“I will keep my promise and bring back the beauty of this land. Give me just a bit of time.” So sang the chorus of Gen Prayut Chan-ocha’s first ballad. “The greatness of Thailand will return shortly. Allow me to return happiness to the people.” Indeed, it now seems to many like a lifetime ago when the prime minister’s signature song, ‘Returning Happiness to the People’, was playing seemingly everywhere, all the time, on every radio and TV station. In the three years since, the song has slowly faded away, and Prayut’s subsequent attempts at songwriting has not seen similar success. But it is probably a testament to the longevity of the Prayut government that the prime minister has had enough time to pen multiple pieces of music.
That longevity, however, should soon be coming to an end. Prayut has promised that the country would return to voting in elections in 2018, marking the end of a 4 year democratic interregnum since the 2014 coup. This would mean, ostensibly, that Prayut’s premiership would be terminated and an elected prime minister would return to run the country.
But recent developments have shown that this may not be the case. Prayut has refused to confirm or deny reports that he is considering running in the next election himself, and members of the Cabinet have sidestepped the issue by redirecting reporters to ask the prime minister what his plans for the future are. Suspicions have been further fanned by the increased frequency of Prayut’s visits to provincial electoral battlegrounds and the announcement that such trips will now be monthly. They include photo opportunities, such as a recent one showing Prayut riding a tractor through a rice paddy in Supanburi. For an American politician, this would be akin to a senator loudly denying presidential ambitions while wading through the cornfields of Iowa.
Predictably, the prospect of Prayut continuing his hold on power has stirred immediate criticism. Did the prime minister not promise, in his song, that he only needed a little bit more time to return happiness to the people? Is it acceptable for an unelected general to continue to lead this country? I have to admit that back in 2014, when I first began contemplating how a Prayut administration would turn out, I did not expect that the prime minister would contemplate staying on after a return to democracy. Such a move, I felt, would have had terrible optics especially in the eyes of the international community.
Three years later, however, I think that the time has come to re-address this issue. I will do so by analysing two ‘possibilities’. First, what are the possibilities that can lead to Prayut’s attainment of power for another term? Are they realistic, and even more importantly, are they democratically acceptable? Secondly, what are the possibilities that are opened up by Prayut retaining the post of prime minister? Are they beneficial to Thailand?
The Possibility of Power
Is it possible for Gen Prayut to become prime minister again? It certainly is, but the route towards that happening is still unclear. What is certain is that Prayut cannot directly run in the next election. According to the new constitution, he had to resign the office of prime minister within 90 days of the new charter coming into effect, which was July 5. As such, barring an extraconstitutional provision that was made especially for Prayut, he will not be directly contesting the election.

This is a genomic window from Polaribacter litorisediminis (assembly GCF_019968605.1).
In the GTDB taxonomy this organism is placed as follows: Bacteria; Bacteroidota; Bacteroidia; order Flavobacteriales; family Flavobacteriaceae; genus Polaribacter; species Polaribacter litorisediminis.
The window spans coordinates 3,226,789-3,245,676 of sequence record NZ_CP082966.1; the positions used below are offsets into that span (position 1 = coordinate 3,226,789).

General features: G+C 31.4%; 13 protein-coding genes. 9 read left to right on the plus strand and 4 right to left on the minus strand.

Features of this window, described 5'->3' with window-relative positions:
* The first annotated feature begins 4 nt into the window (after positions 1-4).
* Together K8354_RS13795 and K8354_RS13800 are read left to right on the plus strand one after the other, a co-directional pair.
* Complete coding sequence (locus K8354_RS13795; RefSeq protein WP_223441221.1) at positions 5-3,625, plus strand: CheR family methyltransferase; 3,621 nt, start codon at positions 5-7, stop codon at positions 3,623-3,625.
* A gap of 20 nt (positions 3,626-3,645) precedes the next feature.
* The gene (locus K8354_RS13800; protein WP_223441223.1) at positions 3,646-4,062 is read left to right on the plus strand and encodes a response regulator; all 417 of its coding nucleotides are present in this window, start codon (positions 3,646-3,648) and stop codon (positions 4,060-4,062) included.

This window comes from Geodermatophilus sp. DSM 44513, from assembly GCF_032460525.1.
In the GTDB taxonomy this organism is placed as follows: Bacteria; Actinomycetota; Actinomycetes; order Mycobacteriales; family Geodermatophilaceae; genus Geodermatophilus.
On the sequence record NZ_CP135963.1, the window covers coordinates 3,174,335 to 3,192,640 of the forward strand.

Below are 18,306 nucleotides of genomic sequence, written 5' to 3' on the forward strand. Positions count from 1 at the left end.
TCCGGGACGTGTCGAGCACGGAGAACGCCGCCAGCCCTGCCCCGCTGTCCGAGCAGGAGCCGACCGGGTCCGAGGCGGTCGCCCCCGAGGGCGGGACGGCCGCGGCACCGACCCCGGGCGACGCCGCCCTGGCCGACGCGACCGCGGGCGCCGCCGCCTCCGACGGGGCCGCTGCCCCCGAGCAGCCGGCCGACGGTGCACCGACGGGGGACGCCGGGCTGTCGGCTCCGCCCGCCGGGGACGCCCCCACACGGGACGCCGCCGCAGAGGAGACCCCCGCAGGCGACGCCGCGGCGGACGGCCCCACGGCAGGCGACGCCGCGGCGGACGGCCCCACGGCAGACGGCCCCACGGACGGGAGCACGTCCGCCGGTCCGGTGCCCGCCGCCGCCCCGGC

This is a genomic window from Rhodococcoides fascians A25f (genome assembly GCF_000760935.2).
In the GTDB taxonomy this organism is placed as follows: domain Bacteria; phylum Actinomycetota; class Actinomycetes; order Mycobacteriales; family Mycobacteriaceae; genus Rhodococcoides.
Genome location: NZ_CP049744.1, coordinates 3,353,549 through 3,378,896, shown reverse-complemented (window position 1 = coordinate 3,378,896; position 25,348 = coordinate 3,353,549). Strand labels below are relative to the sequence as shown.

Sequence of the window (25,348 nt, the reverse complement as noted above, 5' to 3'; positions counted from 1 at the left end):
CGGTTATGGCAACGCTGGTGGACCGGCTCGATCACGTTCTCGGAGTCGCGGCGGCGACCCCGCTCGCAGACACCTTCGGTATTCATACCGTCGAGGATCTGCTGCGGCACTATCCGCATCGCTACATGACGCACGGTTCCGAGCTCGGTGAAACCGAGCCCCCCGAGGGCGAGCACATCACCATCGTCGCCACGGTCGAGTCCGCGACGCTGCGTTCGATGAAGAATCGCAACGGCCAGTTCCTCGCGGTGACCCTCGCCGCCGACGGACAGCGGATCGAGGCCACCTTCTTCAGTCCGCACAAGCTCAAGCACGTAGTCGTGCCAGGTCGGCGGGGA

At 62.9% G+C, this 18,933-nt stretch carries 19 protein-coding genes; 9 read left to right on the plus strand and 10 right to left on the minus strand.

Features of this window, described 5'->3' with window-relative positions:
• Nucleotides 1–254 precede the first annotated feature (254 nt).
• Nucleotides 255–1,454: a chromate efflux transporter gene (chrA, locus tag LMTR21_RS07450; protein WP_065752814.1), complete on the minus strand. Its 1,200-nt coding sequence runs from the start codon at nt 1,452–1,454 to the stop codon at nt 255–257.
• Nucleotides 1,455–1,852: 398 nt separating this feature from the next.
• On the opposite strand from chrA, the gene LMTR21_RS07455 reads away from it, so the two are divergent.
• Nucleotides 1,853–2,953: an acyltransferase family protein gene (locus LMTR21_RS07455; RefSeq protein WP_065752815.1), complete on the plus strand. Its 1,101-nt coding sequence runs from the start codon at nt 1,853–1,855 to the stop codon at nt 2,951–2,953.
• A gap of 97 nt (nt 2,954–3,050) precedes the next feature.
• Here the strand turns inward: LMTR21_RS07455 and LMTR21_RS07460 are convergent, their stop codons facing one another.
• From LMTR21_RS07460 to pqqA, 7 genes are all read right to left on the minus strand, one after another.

What is more likely to happen is for Prayut to instead be elected as an ‘outsider’ prime minister by parliament. Under the new constitution, it is not necessary for the prime minister to be an elected MP. Instead, if the parliament is unable to choose a new prime minister, the House of Representatives and the Senate may choose any candidate for the post. In this event, the Senate, which is an appointed body under the new constitution, would be almost certain to back Prayut. This would still require him to gain the support of at least half of the 250-member lower house, however.
At this point in time, it is still difficult to know the makeup of the lower house, although previous elections can offer some clues. In 2011, the Pheu Thai party won a landslide with 265 seats, allowing Yingluck Shinawatra to easily be elected prime minister. As no seismic shift has occurred in the previous three years that would lead to a massively different result, it would be within expectations that Pheu Thai will be able to quite easily win the next election and be the largest party in parliament.
What is not clear, however, is whether or not Pheu Thai will be able to win a landslide. It is unlikely that the Democrats, with their lacklustre and unimaginative campaigning, will be able to gain enough seats to make a difference; the party is still deeply unpopular in the north and northeast, while the central and southern regions do not provide enough room for growth. (The subject of how the Democrats must be able to campaign more effectively and actually win elections is a subject worthy of a post to itself). Instead, smaller or newer parties may have better hopes of making inroads into the Pheu Thai heartland. Recently, a People’s Reform Party was set up by a friend of the prime minister to back Prayut during the general election. With a more folksy, connected demeanour, a party of this sort may be able to do what the Democrats proved repeatedly that they could not: gain some seats in Isaan. The key is to deprive Pheu Thai of the prerequisite parliamentary majority that it needs to outright control the lower house.